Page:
When our former director of operations, Joel Smith, passed away in 2018, his family and friends made donations to the Institute to establish a leadership award in his honor. Joel was a unique person with an authentic leadership style. He genuinely and wholeheartedly cultivated the potential of others by recognizing individual strengths and helping them be the best at their jobs, regardless of position or department. The award is chosen based on nominations submitted by Institute employees. 

The fourth Joel Smith Leadership Award was presented to Safety Coordinator Shane Engebrecht on Dec. 15, 2022. 

Who does the Front Desk call when there’s a problem?” starts one nomination. “Who is the first to volunteer when the kitchen staff needs help in the dish pit? Who is the extra hand for housekeeping during the busy season? Who is always willing to jump in and work alongside any department? The answer to all of these questions and more is Shane Engebrecht.”

Shane Engebrecht, our safety coordinator and an Institute employee for 16 years, was deeply humbled by the words of his coworkers as Institute senior staff read aloud the nominations at an all-staff meeting. 

“I wasn’t expecting it at all,” he said. “It was a complete shock to me. It wasn’t even on my radar.”

The presentation meant even more to Shane because he worked with Joel during his last years.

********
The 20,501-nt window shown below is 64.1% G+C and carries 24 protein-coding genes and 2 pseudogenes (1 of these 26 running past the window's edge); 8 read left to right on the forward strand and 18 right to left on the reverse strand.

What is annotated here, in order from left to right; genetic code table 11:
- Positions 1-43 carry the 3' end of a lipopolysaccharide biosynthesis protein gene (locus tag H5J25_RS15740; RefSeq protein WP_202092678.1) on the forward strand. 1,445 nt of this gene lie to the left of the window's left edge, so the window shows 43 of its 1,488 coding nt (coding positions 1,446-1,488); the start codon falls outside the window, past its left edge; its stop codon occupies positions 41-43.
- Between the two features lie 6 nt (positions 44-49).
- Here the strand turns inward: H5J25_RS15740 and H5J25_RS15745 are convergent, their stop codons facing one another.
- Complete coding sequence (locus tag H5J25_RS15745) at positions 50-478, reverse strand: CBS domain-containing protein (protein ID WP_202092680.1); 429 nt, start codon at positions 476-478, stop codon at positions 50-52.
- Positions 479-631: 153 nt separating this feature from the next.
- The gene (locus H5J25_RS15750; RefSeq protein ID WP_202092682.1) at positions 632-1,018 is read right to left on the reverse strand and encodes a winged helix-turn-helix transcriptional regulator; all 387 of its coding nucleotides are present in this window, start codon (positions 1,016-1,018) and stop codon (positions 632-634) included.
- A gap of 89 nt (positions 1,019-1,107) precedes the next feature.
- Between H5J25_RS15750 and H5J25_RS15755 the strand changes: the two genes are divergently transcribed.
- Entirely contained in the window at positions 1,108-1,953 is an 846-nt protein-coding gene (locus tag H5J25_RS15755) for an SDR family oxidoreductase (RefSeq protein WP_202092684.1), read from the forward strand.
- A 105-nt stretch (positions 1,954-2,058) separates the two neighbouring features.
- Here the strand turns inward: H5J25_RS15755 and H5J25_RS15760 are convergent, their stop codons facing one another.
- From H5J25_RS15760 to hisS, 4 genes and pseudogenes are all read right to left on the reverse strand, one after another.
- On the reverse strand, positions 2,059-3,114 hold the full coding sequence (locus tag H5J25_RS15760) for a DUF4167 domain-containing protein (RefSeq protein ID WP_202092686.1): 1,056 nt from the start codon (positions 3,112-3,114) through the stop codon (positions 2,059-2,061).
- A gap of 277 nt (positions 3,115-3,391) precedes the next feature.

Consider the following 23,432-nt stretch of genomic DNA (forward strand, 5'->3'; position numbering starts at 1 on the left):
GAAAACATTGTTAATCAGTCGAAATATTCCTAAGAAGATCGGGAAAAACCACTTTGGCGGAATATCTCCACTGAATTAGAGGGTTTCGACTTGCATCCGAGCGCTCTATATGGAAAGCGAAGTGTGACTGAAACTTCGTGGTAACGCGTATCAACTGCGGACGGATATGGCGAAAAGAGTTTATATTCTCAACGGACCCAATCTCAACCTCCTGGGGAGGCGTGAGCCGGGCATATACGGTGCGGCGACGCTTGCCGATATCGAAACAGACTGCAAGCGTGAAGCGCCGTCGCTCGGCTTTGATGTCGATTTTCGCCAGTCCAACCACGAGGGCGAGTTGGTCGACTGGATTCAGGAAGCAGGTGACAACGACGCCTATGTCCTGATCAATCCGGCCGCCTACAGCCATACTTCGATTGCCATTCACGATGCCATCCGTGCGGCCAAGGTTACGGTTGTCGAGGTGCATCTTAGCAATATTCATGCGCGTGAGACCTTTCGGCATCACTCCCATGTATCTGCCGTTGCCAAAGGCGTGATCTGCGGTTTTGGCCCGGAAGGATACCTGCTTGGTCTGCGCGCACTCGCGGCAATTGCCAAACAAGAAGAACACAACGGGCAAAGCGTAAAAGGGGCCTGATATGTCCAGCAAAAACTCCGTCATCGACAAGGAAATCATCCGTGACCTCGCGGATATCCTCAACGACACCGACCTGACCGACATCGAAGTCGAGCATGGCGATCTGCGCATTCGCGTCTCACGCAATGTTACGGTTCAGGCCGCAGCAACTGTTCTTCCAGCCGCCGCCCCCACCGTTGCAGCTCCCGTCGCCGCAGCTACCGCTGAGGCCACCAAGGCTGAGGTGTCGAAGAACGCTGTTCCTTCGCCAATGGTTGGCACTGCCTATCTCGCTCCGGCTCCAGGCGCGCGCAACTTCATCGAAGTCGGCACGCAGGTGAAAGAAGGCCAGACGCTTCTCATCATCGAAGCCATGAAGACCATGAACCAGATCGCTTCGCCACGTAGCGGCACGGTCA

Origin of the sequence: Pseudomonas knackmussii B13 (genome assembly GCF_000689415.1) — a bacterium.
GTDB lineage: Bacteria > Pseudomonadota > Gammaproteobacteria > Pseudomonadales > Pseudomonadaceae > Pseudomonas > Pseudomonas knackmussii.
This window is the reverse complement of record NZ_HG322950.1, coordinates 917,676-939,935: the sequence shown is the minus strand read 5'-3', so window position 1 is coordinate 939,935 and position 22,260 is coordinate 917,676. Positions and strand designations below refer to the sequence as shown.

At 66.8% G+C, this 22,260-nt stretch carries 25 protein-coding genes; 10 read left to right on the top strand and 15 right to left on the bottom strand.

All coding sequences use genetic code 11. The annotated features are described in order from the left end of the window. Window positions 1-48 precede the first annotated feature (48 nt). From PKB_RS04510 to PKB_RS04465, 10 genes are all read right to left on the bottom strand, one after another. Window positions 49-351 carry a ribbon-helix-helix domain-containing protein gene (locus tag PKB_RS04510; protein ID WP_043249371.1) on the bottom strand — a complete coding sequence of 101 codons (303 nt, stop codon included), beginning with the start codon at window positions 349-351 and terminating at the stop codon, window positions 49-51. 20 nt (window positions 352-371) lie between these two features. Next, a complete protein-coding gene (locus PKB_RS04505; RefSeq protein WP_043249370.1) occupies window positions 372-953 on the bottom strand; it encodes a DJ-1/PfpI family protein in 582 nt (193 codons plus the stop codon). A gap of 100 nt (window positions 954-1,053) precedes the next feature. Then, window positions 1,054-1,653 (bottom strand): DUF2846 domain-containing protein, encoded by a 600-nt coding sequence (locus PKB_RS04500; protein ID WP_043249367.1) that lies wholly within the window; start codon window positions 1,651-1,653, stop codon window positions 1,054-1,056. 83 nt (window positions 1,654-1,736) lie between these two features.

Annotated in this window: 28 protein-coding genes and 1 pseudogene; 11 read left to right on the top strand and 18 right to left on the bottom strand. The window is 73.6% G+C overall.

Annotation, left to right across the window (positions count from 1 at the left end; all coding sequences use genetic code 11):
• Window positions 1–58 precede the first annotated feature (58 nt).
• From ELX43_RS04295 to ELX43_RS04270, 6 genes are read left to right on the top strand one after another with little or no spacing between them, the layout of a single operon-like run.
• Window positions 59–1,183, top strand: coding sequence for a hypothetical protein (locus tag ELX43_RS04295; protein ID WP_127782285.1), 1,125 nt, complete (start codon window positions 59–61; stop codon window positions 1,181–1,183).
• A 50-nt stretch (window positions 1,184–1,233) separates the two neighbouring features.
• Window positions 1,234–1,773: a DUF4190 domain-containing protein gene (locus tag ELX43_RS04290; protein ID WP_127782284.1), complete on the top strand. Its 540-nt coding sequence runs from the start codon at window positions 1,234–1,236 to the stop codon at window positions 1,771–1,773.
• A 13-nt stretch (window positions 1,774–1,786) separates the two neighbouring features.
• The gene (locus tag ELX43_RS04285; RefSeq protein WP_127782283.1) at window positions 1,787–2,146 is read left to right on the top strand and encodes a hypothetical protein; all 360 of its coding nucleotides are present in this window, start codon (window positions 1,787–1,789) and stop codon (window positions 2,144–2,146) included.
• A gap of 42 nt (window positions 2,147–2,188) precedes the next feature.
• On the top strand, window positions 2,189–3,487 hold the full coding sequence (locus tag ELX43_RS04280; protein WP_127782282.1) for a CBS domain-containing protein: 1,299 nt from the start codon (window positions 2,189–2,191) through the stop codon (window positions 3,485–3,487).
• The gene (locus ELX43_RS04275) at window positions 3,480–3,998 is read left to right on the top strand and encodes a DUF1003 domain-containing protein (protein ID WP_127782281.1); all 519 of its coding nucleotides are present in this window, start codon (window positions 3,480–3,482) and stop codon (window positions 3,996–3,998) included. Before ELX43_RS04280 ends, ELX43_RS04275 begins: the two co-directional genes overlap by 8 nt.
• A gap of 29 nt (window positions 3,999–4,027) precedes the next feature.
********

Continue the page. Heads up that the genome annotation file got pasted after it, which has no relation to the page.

“I was with him the entire time,” he said. “He was always very approachable and would come to talk to you at any time. He always knew what was happening and could catch you off-guard with how funny he could be. What I learned from him most was to appreciate your people. You know, these aren’t just my coworkers. They’re my family. I love to be with them, and serving them is a privilege.”

Shane started at the Institute as a volunteer, often helping with programs in which his children participated. This was just after a nine-year career as a chemist for Arkansas Nuclear One in Russellville. He said that after his family first moved to Petit Jean Mountain, they decided to drive through the more rural areas of the mountaintop. 

“We saw that big rock sign and thought, ‘What on Earth is this?’” he said. “The gate was open, so we just went in. Lilly was at the front desk that day and showed us around. I remember thinking how cool it would be to work here.” 

He was later hired as a part-time culinary lab tech before landing his current position as safety coordinator. While his expertise in OSHA, state, and other safety regulations was key to earning this position, what’s helped him most is what he saw in Joel and what he hopes to bring out in others. 

“I want people to know that anyone can be like Joel,” Shane said. 

“We can all be of service to our fellow human beings. We can be nice to people. We can look around and see a need, taking just a brief second to help somebody else. It helps us as much as it helps them.”

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